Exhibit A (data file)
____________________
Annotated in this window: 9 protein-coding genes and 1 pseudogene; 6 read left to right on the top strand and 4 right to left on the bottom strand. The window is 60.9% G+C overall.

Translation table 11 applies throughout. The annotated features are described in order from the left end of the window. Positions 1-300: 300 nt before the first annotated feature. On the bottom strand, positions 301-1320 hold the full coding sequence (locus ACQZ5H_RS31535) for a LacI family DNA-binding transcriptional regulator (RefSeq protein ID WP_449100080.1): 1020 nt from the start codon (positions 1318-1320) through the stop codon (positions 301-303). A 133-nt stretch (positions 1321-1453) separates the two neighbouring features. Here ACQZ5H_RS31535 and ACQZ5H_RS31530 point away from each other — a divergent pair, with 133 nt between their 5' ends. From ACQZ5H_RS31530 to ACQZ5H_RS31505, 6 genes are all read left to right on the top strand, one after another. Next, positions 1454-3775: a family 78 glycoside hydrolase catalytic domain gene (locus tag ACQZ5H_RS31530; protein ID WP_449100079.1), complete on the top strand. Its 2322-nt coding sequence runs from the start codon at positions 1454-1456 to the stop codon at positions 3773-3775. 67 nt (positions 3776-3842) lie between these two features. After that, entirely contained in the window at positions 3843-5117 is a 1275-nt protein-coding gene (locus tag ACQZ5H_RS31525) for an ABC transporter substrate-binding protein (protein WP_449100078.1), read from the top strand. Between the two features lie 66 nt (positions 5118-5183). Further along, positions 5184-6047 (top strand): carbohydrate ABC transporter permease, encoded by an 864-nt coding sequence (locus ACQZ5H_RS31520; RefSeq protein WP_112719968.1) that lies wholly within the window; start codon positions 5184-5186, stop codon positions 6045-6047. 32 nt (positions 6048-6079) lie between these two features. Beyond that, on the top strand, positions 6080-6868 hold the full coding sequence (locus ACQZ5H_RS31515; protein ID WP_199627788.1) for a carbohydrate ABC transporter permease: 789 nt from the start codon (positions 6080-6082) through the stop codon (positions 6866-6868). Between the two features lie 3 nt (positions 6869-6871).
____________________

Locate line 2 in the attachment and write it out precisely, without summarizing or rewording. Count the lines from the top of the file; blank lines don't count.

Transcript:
Translation table 11 applies throughout. The annotated features are described in order from the left end of the window. Positions 1-300: 300 nt before the first annotated feature. On the bottom strand, positions 301-1320 hold the full coding sequence (locus ACQZ5H_RS31535) for a LacI family DNA-binding transcriptional regulator (RefSeq protein ID WP_449100080.1): 1020 nt from the start codon (positions 1318-1320) through the stop codon (positions 301-303). A 133-nt stretch (positions 1321-1453) separates the two neighbouring features. Here ACQZ5H_RS31535 and ACQZ5H_RS31530 point away from each other — a divergent pair, with 133 nt between their 5' ends. From ACQZ5H_RS31530 to ACQZ5H_RS31505, 6 genes are all read left to right on the top strand, one after another. Next, positions 1454-3775: a family 78 glycoside hydrolase catalytic domain gene (locus tag ACQZ5H_RS31530; protein ID WP_449100079.1), complete on the top strand. Its 2322-nt coding sequence runs from the start codon at positions 1454-1456 to the stop codon at positions 3773-3775. 67 nt (positions 3776-3842) lie between these two features. After that, entirely contained in the window at positions 3843-5117 is a 1275-nt protein-coding gene (locus tag ACQZ5H_RS31525) for an ABC transporter substrate-binding protein (protein WP_449100078.1), read from the top strand. Between the two features lie 66 nt (positions 5118-5183). Further along, positions 5184-6047 (top strand): carbohydrate ABC transporter permease, encoded by an 864-nt coding sequence (locus ACQZ5H_RS31520; RefSeq protein WP_112719968.1) that lies wholly within the window; start codon positions 5184-5186, stop codon positions 6045-6047. 32 nt (positions 6048-6079) lie between these two features. Beyond that, on the top strand, positions 6080-6868 hold the full coding sequence (locus ACQZ5H_RS31515; protein ID WP_199627788.1) for a carbohydrate ABC transporter permease: 789 nt from the start codon (positions 6080-6082) through the stop codon (positions 6866-6868). Between the two features lie 3 nt (positions 6869-6871).